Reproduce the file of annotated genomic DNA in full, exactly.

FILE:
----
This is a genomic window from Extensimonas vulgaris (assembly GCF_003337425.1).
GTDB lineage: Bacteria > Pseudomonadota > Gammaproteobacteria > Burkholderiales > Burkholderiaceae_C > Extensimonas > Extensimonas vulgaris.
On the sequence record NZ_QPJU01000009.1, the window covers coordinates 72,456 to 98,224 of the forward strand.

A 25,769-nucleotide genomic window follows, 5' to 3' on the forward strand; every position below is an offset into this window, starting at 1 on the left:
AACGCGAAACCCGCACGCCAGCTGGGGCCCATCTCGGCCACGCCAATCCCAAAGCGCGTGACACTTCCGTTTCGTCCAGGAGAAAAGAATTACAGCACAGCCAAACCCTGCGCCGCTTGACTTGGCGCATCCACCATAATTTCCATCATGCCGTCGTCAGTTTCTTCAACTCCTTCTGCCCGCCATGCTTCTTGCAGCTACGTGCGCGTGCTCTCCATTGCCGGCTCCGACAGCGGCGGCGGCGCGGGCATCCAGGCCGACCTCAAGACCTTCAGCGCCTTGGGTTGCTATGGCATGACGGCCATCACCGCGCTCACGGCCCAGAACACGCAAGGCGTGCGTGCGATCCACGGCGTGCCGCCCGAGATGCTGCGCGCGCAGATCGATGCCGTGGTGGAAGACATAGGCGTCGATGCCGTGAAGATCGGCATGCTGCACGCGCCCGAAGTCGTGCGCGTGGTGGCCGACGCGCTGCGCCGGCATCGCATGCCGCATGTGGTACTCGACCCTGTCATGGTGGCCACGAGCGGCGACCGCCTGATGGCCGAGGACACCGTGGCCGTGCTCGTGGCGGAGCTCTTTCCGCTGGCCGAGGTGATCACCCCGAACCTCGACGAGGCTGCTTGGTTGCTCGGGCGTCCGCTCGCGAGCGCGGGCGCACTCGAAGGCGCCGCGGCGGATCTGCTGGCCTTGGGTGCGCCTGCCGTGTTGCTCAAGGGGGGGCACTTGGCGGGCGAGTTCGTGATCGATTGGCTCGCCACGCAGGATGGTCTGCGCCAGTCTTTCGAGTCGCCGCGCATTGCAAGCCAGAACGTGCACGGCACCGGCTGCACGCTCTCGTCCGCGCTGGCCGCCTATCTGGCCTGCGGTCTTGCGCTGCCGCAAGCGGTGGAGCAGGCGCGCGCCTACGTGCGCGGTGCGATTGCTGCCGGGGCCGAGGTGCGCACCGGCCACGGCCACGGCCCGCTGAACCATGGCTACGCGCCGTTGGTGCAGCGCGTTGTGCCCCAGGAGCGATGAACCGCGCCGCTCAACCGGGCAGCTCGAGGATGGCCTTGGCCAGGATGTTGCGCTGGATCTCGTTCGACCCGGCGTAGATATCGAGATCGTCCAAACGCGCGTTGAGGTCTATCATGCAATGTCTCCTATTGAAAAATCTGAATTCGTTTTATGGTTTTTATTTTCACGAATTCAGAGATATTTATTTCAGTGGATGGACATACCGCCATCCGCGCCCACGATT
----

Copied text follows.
This is a genomic window from Extensimonas vulgaris (assembly GCF_003337425.1).
GTDB lineage: Bacteria > Pseudomonadota > Gammaproteobacteria > Burkholderiales > Burkholderiaceae_C > Extensimonas > Extensimonas vulgaris.
On the sequence record NZ_QPJU01000009.1, the window covers coordinates 72,456 to 98,224 of the forward strand.

A 25,769-nucleotide genomic window follows, 5' to 3' on the forward strand; every position below is an offset into this window, starting at 1 on the left:
AACGCGAAACCCGCACGCCAGCTGGGGCCCATCTCGGCCACGCCAATCCCAAAGCGCGTGACACTTCCGTTTCGTCCAGGAGAAAAGAATTACAGCACAGCCAAACCCTGCGCCGCTTGACTTGGCGCATCCACCATAATTTCCATCATGCCGTCGTCAGTTTCTTCAACTCCTTCTGCCCGCCATGCTTCTTGCAGCTACGTGCGCGTGCTCTCCATTGCCGGCTCCGACAGCGGCGGCGGCGCGGGCATCCAGGCCGACCTCAAGACCTTCAGCGCCTTGGGTTGCTATGGCATGACGGCCATCACCGCGCTCACGGCCCAGAACACGCAAGGCGTGCGTGCGATCCACGGCGTGCCGCCCGAGATGCTGCGCGCGCAGATCGATGCCGTGGTGGAAGACATAGGCGTCGATGCCGTGAAGATCGGCATGCTGCACGCGCCCGAAGTCGTGCGCGTGGTGGCCGACGCGCTGCGCCGGCATCGCATGCCGCATGTGGTACTCGACCCTGTCATGGTGGCCACGAGCGGCGACCGCCTGATGGCCGAGGACACCGTGGCCGTGCTCGTGGCGGAGCTCTTTCCGCTGGCCGAGGTGATCACCCCGAACCTCGACGAGGCTGCTTGGTTGCTCGGGCGTCCGCTCGCGAGCGCGGGCGCACTCGAAGGCGCCGCGGCGGATCTGCTGGCCTTGGGTGCGCCTGCCGTGTTGCTCAAGGGGGGGCACTTGGCGGGCGAGTTCGTGATCGATTGGCTCGCCACGCAGGATGGTCTGCGCCAGTCTTTCGAGTCGCCGCGCATTGCAAGCCAGAACGTGCACGGCACCGGCTGCACGCTCTCGTCCGCGCTGGCCGCCTATCTGGCCTGCGGTCTTGCGCTGCCGCAAGCGGTGGAGCAGGCGCGCGCCTACGTGCGCGGTGCGATTGCTGCCGGGGCCGAGGTGCGCACCGGCCACGGCCACGGCCCGCTGAACCATGGCTACGCGCCGTTGGTGCAGCGCGTTGTGCCCCAGGAGCGATGAACCGCGCCGCTCAACCGGGCAGCTCGAGGATGGCCTTGGCCAGGATGTTGCGCTGGATCTCGTTCGACCCGGCGTAGATATCGAGATCGTCCAAACGCGCGTTGAGGTCTATCATGCAATGTCTCCTATTGAAAAATCTGAATTCGTTTTATGGTTTTTATTTTCACGAATTCAGAGATATTTATTTCAGTGGATGGACATACCGCCATCCGCGCCCACGATT